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(Or are they easy to derive but I'm still missing something?)  [Edit: I sense a note of frustration in your post #241, so I just like to say two things: a) THANK YOU for going to the effort in those earlier posts, and THANK YOU in advance for (hopefully) future episodes of the climbingtheladder saga. b) I do want to understand these things rigorously, including how one goes about proving convergence since (among other things) acquiring such functionalanalytic skill is clearly valuable in any other nonWightman approach that one might wish to investigate.  


#244
Apr810, 04:17 AM

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I should also say the theorem is much harder to prove in the Hamiltonian approach that I'm discussing. In the FunctionalIntegral (PathIntegral) approach it's just a matter of evaluating a single Feynman diagram. See Glimm and Jaffe's book Section 8.5, Proposition 8.5.1. [1] Jaffe, A. : Wick polynomials at a fixed time. J. Math. Phys. 7, 1250 — 1255 [2] Segal, I. "Notes toward the construction of nonlinear relativistic quantum fields, I. The Hamiltonian in two spacetime dimensions as the generator of a C*automorphism group." Proc. Natl. Acad. Sci. U. S. 57, p.1178—1183 


#245
Apr810, 05:35 AM

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P: 303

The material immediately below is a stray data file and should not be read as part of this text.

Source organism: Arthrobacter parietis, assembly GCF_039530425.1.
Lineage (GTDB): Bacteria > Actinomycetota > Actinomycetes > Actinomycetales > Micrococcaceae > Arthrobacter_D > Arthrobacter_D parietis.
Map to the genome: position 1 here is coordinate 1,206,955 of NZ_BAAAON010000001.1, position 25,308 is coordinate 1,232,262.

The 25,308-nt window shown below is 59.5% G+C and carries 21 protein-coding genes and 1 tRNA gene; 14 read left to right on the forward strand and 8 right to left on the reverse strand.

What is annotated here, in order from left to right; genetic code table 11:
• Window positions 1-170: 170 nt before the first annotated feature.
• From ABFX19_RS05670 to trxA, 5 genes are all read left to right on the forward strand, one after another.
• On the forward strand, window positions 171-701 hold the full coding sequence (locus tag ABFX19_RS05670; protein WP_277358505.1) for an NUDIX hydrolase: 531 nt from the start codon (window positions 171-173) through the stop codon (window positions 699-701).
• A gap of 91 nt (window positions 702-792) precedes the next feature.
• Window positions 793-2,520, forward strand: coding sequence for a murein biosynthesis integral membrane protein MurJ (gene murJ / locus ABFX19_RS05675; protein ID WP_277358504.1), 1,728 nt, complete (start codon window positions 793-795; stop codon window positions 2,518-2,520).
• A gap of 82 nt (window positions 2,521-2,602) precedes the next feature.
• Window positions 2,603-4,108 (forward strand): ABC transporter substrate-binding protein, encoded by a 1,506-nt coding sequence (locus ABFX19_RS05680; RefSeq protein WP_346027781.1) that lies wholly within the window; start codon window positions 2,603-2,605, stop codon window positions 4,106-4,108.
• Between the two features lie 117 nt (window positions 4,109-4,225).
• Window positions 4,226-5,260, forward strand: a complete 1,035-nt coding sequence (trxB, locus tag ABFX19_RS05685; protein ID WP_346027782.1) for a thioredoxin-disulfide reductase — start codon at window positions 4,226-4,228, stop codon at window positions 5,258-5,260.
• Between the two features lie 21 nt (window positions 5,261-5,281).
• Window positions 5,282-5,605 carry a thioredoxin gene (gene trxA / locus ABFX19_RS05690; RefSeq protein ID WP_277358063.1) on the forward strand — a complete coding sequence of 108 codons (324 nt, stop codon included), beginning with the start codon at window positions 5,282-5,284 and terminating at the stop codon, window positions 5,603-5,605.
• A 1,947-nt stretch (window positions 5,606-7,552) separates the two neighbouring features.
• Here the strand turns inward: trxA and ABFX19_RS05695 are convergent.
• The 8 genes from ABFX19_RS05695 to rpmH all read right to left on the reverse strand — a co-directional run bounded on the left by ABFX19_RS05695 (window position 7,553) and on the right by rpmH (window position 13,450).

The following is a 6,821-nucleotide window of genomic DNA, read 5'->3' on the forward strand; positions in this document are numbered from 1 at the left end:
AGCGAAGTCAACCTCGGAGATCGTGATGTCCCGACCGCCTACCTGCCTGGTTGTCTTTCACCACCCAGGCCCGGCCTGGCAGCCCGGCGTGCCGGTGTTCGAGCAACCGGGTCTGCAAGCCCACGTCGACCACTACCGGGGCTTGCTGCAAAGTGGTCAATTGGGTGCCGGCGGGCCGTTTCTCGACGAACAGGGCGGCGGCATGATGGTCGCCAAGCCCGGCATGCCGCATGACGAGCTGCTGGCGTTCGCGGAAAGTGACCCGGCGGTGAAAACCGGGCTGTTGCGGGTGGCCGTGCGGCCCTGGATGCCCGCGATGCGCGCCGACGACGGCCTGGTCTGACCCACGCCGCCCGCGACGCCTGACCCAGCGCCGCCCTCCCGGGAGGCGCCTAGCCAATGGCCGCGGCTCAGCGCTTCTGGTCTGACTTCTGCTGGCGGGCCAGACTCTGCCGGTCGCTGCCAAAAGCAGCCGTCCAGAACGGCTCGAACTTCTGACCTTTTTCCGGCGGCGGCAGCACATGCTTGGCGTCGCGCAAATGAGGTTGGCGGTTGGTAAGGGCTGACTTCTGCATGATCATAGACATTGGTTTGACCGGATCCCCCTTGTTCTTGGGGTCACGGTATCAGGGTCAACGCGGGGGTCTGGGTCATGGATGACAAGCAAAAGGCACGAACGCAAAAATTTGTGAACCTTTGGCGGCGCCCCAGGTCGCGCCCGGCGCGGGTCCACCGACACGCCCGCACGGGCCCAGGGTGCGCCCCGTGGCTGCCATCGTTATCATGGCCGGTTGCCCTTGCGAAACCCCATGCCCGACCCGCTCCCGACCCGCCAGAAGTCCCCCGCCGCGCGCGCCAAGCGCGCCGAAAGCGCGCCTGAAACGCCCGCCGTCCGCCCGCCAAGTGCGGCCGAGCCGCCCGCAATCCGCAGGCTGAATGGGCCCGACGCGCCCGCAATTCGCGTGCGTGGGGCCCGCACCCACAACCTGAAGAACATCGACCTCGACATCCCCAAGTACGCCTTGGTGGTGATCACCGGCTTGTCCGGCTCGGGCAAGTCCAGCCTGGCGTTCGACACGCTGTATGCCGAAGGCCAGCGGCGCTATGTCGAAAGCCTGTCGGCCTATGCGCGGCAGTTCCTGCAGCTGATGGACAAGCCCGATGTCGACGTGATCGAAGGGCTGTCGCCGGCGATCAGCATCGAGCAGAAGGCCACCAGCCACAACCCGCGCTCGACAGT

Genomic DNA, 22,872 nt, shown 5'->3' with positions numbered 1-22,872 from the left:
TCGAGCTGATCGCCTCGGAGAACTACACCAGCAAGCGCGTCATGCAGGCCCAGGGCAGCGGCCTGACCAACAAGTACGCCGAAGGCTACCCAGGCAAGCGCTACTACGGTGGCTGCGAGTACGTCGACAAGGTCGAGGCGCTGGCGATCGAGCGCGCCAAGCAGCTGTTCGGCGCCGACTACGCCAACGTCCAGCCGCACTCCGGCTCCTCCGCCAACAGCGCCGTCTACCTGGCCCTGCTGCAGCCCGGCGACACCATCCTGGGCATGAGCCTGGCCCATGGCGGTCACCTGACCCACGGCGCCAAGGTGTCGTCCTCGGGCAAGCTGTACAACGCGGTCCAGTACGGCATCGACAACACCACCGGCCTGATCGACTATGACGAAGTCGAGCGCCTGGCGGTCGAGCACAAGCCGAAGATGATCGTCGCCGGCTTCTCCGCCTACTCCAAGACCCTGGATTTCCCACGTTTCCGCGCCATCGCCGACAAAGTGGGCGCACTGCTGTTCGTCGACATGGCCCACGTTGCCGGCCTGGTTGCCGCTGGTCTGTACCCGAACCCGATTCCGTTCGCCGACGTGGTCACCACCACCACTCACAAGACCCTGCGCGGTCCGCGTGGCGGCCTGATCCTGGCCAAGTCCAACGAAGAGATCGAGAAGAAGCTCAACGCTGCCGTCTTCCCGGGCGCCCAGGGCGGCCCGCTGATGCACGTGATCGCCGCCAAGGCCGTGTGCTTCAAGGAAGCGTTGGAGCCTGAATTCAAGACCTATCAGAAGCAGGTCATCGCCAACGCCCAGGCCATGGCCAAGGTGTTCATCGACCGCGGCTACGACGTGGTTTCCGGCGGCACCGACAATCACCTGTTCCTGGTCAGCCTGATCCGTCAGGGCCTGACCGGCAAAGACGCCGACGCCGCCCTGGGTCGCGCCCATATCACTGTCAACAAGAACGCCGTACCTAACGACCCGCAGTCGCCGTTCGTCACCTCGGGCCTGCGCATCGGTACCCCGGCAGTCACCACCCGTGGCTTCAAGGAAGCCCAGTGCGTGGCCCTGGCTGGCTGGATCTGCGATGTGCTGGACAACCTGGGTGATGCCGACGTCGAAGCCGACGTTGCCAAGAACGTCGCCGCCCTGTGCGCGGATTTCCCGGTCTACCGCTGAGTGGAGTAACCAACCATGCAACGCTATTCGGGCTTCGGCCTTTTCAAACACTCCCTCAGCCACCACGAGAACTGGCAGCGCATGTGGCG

Let's say the representation of the algebra which gives you the finite volume theory is [tex]\rho_{\Lambda}[/tex]. All [tex]\rho_{\Lambda}[/tex] are unitarily equivalent, only the infinite volume theory [tex]\rho_{\infty}[/tex] is unitarily inequivalent. Also, something which allows making estimates and bound easier, the [tex]\rho_{\Lambda}[/tex] are all unitarily equivalent to the Fock/Free rep [tex]\pi[/tex]. So the entire construction of the theory is "merely" a matter of passing from one rep to another. In higher dimensions though things are not so easy. As I will explain in detail, in three dimensions due to ultraviolet divergences one must renormalize. In the algebraic approach this shows up in the fact that the ultraviolet cutoff theory and the theory with no UV cutoff have the same C*algebra, but different reps. Put another way, even though the algebra is again unchanged, the finite volume reps [tex]\rho_{\Lambda}[/tex] are not unitarily equivalent to the Fock/Free rep [tex]\pi[/tex] Also unlike the 2D case [tex]\rho_{\Lambda}[/tex] and [tex]\rho_{\Lambda'}[/tex] for [tex]\Lambda \neq \Lambda'[/tex] are unitarily inequivalent. Let me sum up. In the Algebraic approach, ultraviolet divergences associated with mass and vacuum renormalization show up as changes in representations as you take some limit. In the 2D case there is only ever one change in rep. If you take the UV limit, the rep stays the same. When you then take the infinite volume limit the rep change only shows up in the limit. In the 3D case there is a change of rep in the UV limit. Then there is a change of rep for every single value of [tex]\Lambda[/tex] in the ultraviolet limit. In the 4D case things become incredibly difficult, unlike all previous cases the algebra itself changes as you take the UV limit. It's not just a rep change. It's difficult enough to control the reps, but controlling the algebra is something truely difficult. The change in the algebra itself is associated with coupling constant renormalization. (If anybody is curious, Field Strength renormalization is associated with something you can't really see in the Algebraic approach. I'll explain it when I do my post on the 4D field.)